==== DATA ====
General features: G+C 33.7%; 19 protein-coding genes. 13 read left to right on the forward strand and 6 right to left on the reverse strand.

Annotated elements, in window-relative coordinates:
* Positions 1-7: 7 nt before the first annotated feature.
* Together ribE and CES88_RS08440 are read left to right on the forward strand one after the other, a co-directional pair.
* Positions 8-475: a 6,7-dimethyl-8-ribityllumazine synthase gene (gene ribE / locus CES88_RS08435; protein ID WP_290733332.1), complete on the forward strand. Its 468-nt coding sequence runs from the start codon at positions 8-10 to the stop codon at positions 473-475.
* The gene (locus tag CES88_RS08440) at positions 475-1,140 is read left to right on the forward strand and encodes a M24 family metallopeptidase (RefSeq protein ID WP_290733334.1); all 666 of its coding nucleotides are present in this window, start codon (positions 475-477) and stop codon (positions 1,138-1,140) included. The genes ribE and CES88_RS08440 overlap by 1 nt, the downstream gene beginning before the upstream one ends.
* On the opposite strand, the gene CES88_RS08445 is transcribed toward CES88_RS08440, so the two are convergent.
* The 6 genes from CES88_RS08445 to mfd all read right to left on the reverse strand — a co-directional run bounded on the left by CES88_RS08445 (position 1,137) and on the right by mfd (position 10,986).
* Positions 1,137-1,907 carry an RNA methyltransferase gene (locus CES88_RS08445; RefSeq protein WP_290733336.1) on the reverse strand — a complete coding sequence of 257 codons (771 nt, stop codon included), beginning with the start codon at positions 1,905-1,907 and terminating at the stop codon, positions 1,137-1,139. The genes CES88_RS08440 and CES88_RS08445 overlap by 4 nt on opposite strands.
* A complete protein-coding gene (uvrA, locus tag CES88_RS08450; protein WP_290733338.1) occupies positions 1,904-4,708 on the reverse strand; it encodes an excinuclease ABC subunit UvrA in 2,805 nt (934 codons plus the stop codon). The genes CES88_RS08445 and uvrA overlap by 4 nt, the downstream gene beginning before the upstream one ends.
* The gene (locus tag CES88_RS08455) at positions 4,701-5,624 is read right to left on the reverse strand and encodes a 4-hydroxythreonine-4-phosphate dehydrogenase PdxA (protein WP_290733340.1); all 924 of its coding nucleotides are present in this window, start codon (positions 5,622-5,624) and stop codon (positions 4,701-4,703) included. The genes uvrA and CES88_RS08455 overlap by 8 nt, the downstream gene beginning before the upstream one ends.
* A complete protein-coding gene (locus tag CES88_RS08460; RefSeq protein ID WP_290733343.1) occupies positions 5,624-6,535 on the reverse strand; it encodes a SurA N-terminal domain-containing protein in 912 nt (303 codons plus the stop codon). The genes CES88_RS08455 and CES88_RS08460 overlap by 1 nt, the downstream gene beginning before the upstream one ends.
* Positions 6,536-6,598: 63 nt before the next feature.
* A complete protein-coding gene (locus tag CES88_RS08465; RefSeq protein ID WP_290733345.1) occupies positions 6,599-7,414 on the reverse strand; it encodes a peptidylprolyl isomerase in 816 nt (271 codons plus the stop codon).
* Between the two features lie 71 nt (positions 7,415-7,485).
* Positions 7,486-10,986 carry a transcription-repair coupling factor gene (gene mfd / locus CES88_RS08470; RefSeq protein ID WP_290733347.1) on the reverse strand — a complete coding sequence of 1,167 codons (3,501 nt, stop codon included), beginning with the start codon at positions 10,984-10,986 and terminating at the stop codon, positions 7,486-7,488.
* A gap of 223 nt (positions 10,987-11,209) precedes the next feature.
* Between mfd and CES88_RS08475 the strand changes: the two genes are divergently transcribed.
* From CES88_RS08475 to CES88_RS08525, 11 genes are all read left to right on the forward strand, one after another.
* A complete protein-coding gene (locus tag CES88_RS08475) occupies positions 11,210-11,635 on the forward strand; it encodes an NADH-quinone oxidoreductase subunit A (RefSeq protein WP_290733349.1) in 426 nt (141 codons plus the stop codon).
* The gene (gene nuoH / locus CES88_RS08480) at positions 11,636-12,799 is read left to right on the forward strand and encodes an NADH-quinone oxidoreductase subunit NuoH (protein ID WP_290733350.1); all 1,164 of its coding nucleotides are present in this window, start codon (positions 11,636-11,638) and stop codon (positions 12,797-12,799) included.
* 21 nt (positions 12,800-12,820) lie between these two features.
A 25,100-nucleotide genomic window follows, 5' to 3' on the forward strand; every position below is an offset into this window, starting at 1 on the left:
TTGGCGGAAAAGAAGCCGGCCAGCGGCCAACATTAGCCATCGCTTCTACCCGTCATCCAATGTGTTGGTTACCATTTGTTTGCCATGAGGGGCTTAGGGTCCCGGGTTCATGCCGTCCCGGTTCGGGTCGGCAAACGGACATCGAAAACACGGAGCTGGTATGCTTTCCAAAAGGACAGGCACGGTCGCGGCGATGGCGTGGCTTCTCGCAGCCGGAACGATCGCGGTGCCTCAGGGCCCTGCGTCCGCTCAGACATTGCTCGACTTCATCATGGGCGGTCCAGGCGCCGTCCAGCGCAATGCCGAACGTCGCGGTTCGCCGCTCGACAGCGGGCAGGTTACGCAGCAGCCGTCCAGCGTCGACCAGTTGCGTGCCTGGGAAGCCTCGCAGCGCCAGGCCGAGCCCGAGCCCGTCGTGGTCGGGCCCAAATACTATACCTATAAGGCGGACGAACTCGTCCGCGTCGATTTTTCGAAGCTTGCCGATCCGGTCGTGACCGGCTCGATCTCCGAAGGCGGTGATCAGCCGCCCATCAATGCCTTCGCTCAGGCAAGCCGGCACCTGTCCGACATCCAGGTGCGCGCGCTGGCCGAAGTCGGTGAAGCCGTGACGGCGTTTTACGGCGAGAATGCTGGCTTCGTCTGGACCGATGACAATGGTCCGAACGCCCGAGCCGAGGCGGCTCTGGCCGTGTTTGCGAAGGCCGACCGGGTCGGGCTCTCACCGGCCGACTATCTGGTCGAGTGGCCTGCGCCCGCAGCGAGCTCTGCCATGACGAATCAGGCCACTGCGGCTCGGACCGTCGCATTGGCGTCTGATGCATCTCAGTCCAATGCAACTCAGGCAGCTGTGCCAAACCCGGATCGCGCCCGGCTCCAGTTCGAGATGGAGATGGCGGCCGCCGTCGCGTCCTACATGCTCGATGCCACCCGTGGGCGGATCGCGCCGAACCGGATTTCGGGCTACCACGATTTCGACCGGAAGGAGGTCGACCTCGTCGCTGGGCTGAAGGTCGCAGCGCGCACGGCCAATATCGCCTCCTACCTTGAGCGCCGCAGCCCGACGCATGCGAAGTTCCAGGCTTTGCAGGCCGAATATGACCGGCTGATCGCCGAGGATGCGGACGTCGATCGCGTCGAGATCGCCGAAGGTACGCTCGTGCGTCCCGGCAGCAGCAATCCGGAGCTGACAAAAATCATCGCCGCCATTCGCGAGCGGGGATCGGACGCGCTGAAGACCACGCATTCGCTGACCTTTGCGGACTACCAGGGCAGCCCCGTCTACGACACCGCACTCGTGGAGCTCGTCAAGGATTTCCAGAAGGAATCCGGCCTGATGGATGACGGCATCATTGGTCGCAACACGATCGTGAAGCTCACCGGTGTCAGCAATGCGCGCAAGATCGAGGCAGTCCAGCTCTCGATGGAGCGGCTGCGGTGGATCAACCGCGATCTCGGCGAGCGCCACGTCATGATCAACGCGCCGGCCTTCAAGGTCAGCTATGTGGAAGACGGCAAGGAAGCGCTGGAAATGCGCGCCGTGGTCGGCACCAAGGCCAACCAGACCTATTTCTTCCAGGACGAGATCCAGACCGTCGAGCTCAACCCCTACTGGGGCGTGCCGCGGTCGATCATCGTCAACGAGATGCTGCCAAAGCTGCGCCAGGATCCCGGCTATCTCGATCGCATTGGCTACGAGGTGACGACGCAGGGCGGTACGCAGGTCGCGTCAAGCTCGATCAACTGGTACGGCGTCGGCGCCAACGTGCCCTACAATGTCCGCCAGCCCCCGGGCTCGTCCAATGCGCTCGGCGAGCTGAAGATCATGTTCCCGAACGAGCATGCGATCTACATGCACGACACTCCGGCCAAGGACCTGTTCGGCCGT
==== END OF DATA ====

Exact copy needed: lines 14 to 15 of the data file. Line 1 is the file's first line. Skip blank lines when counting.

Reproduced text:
* A complete protein-coding gene (locus tag CES88_RS08465; RefSeq protein ID WP_290733345.1) occupies positions 6,599-7,414 on the reverse strand; it encodes a peptidylprolyl isomerase in 816 nt (271 codons plus the stop codon).
* Between the two features lie 71 nt (positions 7,415-7,485).